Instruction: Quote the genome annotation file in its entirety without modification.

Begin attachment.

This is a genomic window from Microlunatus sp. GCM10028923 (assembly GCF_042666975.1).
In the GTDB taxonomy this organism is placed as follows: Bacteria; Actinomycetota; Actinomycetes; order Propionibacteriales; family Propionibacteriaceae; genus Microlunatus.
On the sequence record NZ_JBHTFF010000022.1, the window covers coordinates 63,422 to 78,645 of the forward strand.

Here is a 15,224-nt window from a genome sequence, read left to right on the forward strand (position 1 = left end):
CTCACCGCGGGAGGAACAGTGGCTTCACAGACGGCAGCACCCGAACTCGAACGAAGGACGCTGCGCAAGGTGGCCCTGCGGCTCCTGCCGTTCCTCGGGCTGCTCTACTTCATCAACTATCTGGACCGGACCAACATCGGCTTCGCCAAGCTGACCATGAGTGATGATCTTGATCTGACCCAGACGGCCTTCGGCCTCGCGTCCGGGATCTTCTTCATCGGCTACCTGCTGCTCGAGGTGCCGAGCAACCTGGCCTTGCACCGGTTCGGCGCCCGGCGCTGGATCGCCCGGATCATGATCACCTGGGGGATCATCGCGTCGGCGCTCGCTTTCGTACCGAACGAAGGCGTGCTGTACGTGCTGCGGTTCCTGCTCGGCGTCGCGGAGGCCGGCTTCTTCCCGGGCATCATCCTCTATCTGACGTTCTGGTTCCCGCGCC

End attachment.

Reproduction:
This is a genomic window from Microlunatus sp. GCM10028923 (assembly GCF_042666975.1).
In the GTDB taxonomy this organism is placed as follows: Bacteria; Actinomycetota; Actinomycetes; order Propionibacteriales; family Propionibacteriaceae; genus Microlunatus.
On the sequence record NZ_JBHTFF010000022.1, the window covers coordinates 63,422 to 78,645 of the forward strand.

Here is a 15,224-nt window from a genome sequence, read left to right on the forward strand (position 1 = left end):
CTCACCGCGGGAGGAACAGTGGCTTCACAGACGGCAGCACCCGAACTCGAACGAAGGACGCTGCGCAAGGTGGCCCTGCGGCTCCTGCCGTTCCTCGGGCTGCTCTACTTCATCAACTATCTGGACCGGACCAACATCGGCTTCGCCAAGCTGACCATGAGTGATGATCTTGATCTGACCCAGACGGCCTTCGGCCTCGCGTCCGGGATCTTCTTCATCGGCTACCTGCTGCTCGAGGTGCCGAGCAACCTGGCCTTGCACCGGTTCGGCGCCCGGCGCTGGATCGCCCGGATCATGATCACCTGGGGGATCATCGCGTCGGCGCTCGCTTTCGTACCGAACGAAGGCGTGCTGTACGTGCTGCGGTTCCTGCTCGGCGTCGCGGAGGCCGGCTTCTTCCCGGGCATCATCCTCTATCTGACGTTCTGGTTCCCGCGCC